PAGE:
“We have to stay awake and alert because these are crazy times,” says artist Chila Kumari Burman, as she shows me around the extravagance of illuminated neon lights she has decorated in the Covent Garden market.
Its fantastic dream land, do you see words in the rainbows? – a maximalist collision of flamingos, Bollywood movie posters, popsicles, colonial history and gods – has the same powerful features of its installation outside Tate Britain during lockdown, a rare moment of joy during the pandemic.
Resplendent in a silver Paul Smith biker jacket, black leggings and a glittering red sequin t-shirt, Burman, 63, feels like someone close to being a superstar as she stands among his sculptures bright, bright colors and upbeat messages, all inspired by her fascination with cultural identities, feminism, mythology, her Liverpudlian upbringing and her Hindu Punjabi heritage.
It’s quite the London takeover – she’s also exhibiting at Paradise Row Gallery in Mayfair and has presented two pieces at the Royal Academy’s Summer Exhibition. She is also one of a handful of artists who have been invited to submit a limited edition print for auction at Sotheby’s to raise awareness of environmental damage at the upcoming United Nations climate change conference, Cop26. And she even recently learned that one of her works, Bengal Tiger Van, was in the spotlight in Rishi Sunak’s office.
“Since the Tate thing, my profile went through the ceiling,” she beams, “I smashed the glass ceiling. And now it’s like so much in demand. I turn on my phone and it’s like, oh my god. People treat me like a different person now.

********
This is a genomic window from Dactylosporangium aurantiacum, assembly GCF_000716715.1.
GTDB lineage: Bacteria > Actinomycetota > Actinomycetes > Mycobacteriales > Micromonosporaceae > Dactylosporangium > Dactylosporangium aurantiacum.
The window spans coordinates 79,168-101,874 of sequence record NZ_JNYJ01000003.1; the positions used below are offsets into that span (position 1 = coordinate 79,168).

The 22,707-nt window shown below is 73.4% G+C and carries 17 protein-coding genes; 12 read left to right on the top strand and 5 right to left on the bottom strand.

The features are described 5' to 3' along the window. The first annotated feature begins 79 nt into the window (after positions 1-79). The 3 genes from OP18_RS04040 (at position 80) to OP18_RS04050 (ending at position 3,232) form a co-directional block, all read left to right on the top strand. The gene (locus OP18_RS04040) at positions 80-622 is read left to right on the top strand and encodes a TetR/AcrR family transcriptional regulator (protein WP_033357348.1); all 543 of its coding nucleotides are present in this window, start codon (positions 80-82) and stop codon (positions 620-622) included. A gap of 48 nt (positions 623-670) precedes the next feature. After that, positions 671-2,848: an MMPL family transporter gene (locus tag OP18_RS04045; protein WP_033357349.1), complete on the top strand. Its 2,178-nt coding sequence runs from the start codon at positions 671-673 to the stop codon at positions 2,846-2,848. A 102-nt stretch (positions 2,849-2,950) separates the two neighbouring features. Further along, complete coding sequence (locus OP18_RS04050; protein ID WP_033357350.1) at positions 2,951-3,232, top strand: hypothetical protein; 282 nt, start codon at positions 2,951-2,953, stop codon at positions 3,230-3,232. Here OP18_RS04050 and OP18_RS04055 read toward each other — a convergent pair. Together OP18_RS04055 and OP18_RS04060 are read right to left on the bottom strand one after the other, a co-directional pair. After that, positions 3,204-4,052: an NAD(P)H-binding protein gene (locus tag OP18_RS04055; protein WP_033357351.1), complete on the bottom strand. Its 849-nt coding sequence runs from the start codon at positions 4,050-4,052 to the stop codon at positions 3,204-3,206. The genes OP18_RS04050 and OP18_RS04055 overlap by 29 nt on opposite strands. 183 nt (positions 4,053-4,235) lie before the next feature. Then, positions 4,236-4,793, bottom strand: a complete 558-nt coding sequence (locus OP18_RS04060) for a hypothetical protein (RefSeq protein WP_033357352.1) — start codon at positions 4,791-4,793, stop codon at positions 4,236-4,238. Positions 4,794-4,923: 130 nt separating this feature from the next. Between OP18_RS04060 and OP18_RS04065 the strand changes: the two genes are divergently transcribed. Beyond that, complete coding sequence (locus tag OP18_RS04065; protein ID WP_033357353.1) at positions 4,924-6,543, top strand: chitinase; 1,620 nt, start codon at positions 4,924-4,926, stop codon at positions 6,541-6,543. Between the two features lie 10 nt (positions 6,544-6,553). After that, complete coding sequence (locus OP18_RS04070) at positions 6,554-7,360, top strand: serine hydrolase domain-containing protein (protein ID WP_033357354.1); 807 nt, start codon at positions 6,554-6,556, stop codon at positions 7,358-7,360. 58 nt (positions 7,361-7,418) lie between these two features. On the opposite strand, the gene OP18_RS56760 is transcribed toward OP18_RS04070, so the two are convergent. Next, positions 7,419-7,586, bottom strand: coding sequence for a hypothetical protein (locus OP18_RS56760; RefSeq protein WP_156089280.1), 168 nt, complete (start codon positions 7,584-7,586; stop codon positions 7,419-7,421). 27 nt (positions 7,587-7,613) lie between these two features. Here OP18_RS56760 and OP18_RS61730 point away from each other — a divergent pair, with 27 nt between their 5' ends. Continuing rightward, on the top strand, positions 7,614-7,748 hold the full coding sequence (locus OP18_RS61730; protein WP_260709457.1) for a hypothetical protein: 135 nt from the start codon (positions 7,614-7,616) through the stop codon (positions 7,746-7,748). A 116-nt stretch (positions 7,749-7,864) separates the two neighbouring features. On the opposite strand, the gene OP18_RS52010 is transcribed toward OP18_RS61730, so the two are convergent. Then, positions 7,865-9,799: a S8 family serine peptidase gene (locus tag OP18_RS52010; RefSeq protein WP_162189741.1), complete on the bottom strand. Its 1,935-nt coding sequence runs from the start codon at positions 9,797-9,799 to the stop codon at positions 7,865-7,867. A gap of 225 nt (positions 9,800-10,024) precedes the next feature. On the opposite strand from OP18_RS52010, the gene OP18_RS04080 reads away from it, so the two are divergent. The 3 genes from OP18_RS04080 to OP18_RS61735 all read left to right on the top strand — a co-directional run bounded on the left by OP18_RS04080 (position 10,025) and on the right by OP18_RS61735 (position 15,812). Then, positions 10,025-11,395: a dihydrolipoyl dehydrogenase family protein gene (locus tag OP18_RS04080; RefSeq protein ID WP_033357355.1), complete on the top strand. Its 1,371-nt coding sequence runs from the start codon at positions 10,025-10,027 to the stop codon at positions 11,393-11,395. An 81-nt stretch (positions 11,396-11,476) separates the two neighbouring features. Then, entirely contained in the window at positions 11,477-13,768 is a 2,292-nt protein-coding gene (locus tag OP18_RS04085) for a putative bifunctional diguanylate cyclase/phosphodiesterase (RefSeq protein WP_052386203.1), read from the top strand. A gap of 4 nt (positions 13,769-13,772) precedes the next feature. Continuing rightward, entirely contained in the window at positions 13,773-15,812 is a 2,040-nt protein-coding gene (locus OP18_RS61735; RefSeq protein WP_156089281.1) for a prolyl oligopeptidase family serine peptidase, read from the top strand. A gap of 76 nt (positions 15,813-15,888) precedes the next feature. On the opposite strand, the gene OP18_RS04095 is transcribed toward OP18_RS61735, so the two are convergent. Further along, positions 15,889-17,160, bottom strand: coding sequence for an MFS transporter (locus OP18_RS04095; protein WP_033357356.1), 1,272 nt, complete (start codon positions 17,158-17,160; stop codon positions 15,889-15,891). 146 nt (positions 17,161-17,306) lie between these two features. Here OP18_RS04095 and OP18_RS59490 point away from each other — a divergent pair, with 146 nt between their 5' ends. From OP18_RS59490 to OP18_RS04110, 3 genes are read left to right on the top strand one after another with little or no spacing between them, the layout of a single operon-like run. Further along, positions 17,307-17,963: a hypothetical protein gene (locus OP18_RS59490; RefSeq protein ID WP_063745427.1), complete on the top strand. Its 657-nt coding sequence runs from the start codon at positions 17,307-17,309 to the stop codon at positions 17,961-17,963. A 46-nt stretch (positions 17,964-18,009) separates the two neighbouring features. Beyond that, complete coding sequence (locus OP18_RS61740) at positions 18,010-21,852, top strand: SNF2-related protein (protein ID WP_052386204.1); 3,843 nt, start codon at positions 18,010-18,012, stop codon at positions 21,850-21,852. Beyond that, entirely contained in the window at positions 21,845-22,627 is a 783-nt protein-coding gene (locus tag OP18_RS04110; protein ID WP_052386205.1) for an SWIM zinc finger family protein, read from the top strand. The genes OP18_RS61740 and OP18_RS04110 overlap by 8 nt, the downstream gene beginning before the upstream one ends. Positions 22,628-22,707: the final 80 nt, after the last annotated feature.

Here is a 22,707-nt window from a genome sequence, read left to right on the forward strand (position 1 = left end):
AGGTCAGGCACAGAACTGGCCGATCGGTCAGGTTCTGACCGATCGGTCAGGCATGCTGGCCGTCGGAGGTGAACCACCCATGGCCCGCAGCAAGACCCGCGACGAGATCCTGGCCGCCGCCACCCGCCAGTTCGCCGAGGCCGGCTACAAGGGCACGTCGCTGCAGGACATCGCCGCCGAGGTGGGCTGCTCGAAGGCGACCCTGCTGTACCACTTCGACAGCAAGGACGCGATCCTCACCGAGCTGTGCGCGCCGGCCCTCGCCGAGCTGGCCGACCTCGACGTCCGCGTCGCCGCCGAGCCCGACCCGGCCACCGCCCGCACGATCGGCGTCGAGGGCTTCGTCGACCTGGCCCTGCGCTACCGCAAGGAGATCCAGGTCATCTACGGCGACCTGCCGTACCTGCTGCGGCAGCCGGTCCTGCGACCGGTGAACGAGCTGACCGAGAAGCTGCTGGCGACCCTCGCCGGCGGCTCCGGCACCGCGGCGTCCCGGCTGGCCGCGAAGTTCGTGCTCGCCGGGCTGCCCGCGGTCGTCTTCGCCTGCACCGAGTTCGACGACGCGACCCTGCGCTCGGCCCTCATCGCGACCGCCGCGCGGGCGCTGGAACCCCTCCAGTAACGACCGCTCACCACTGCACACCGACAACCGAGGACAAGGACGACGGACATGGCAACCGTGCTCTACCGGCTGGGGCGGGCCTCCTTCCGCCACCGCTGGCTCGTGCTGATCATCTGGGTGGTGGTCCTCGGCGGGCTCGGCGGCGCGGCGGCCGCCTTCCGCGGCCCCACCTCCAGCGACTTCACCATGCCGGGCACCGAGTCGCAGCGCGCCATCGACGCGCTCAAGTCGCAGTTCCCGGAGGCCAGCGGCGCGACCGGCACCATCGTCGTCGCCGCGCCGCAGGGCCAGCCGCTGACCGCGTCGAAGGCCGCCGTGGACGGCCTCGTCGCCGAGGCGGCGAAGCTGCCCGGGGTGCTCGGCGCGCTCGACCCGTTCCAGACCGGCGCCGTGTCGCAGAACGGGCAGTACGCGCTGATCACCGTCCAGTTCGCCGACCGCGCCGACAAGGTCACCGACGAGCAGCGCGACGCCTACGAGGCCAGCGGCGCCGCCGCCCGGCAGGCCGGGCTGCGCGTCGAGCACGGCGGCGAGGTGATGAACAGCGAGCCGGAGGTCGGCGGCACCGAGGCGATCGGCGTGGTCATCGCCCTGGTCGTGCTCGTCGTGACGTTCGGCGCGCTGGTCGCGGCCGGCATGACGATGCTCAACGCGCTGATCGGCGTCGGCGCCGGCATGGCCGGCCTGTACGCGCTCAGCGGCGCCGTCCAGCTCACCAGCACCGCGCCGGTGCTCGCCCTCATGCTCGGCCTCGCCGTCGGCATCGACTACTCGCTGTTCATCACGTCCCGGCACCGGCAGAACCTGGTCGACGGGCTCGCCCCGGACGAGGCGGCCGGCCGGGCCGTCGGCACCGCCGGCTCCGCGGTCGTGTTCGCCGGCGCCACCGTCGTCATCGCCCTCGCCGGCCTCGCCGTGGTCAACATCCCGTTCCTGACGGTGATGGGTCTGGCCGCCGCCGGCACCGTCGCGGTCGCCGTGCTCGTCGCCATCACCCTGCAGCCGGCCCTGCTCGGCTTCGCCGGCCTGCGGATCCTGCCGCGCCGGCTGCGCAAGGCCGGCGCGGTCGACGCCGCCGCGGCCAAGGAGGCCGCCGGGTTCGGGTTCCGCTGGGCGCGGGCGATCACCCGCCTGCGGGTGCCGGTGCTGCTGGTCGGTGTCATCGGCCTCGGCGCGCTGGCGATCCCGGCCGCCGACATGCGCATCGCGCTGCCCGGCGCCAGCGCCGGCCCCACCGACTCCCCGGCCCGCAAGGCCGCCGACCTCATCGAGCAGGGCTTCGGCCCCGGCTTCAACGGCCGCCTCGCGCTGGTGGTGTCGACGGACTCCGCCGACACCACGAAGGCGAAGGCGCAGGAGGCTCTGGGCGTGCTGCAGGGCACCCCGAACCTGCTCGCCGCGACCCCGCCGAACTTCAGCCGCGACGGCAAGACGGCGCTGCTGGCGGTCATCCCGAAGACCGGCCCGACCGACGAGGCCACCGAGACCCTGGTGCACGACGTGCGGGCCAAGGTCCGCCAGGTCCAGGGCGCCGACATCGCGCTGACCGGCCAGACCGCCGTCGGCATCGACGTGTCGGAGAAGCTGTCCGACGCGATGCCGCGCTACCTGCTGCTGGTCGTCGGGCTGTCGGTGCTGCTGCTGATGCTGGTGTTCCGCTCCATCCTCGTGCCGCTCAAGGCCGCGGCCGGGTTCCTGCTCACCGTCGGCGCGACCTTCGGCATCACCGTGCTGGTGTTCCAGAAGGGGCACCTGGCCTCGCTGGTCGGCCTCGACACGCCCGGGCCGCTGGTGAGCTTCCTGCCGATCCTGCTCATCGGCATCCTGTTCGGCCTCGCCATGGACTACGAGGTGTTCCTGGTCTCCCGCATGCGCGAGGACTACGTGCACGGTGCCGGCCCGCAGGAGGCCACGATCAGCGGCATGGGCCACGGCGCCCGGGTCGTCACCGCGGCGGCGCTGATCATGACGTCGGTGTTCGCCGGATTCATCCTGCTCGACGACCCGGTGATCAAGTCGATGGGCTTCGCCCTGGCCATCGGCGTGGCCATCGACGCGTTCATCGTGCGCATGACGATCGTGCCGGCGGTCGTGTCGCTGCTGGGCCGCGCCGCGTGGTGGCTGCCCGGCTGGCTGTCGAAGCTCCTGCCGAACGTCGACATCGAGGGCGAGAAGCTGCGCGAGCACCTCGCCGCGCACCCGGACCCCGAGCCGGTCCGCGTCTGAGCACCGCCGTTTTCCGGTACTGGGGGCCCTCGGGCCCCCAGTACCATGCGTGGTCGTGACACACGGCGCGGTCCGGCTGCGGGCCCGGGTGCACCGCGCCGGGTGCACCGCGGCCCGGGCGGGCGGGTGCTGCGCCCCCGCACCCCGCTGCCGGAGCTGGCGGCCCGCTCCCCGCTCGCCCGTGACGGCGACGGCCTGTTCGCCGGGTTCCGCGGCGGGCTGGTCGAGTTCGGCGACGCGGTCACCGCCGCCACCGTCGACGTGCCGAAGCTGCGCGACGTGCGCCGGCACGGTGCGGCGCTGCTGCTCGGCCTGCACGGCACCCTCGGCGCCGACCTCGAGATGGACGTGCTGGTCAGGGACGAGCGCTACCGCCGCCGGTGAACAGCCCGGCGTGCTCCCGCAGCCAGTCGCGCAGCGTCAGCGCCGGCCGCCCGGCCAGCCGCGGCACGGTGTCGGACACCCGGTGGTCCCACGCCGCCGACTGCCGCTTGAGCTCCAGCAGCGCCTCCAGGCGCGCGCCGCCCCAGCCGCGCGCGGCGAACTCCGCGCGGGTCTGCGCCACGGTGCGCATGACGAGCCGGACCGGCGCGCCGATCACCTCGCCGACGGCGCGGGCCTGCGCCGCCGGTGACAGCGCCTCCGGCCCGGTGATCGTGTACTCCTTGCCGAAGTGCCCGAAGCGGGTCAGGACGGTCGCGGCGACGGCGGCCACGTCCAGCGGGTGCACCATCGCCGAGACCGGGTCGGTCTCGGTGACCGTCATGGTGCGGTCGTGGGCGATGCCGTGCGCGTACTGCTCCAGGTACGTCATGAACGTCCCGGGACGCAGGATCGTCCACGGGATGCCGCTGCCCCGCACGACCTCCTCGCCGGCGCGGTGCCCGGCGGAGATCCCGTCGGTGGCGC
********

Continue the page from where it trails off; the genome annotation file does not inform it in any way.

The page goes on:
She admits that she is “a little” pissed off that fame has been slow to come, when she’s been working as an artist for so long. “This is why we are talking about systemic racism. This is why we are talking about anti-feminism. Why did the Tate take so long to commission me? Well, not just them… I had a lot of exhibitions in the 1980s and 1990s because the art world recognized black and Asian artists then. Then all of a sudden it was like that. It was almost as if some galleries were saying, “Well, we’ve all done you. So we all left and did our own thing.
Burman, who was born in Bootle, Merseyside to Punjabi parents, draws inspiration from her youth. Her father sold ice cream on Freshfield Beach for 30 years in a van decorated with a large Bengal tiger figurine. The cones and this cat would become main motifs in what she describes as her “bling-up but incredibly sharp” multimedia work, spanning etchings, printing, collage, painting, sculpture and photography. .
Her parents agreed that she could leave home to study art at Leeds Polytechnic and then the Slade School of Art, a move deemed controversial by the local Punjabi community. “They were, like, gasping! You let your daughter go to Leeds – hop! – you let your daughter go to London. And my dad said, “She walks the world like a man. My mother and father are responsible for my release. I had to get out of the house anyway, ”she continues,“ because they were trying to marry me. It wasn’t until I got to 27 that they all said, “You’re on the shelf, nobody’s going to want you.” Great!’